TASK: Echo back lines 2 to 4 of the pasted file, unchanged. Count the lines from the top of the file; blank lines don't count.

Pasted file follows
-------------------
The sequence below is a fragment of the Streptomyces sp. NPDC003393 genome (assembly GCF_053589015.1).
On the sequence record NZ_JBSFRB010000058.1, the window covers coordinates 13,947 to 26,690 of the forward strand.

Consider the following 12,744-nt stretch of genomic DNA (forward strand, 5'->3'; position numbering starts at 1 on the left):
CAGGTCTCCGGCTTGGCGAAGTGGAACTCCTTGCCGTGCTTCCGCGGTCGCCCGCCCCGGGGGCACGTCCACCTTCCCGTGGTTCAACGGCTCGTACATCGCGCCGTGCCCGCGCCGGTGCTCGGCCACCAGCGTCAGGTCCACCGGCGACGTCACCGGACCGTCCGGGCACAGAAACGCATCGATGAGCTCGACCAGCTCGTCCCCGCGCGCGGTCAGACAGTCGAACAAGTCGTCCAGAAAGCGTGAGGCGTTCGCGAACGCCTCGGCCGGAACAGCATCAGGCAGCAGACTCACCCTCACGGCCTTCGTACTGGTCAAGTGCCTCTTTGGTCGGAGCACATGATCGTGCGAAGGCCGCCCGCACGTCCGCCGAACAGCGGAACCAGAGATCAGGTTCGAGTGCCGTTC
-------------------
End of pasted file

On the sequence record NZ_JBSFRB010000058.1, the window covers coordinates 13,947 to 26,690 of the forward strand.

Consider the following 12,744-nt stretch of genomic DNA (forward strand, 5'->3'; position numbering starts at 1 on the left):
CAGGTCTCCGGCTTGGCGAAGTGGAACTCCTTGCCGTGCTTCCGCGGTCGCCCGCCCCGGGGGCACGTCCACCTTCCCGTGGTTCAACGGCTCGTACATCGCGCCGTGCCCGCGCCGGTGCTCGGCCACCAGCGTCAGGTCCACCGGCGACGTCACCGGACCGTCCGGGCACAGAAACGCATCGATGAGCTCGACCAGCTCGTCCCCGCGCGCGGTCAGACAGTCGAACAAGTCGTCCAGAAAGCGTGAGGCGTTCGCGAACGCCTCGGCCGGAACAGCATCAGGCAGCAGACTCACCCTCACGGCCTTCGTACTGGTCAAGTGCCTCTTTGGTCGGAGCACATGATCGTGCGAAGGCCGCCCGCACGTCCGCCGAACAGCGGAACCAGAGATCAGGTTCGAGTGCCGTTC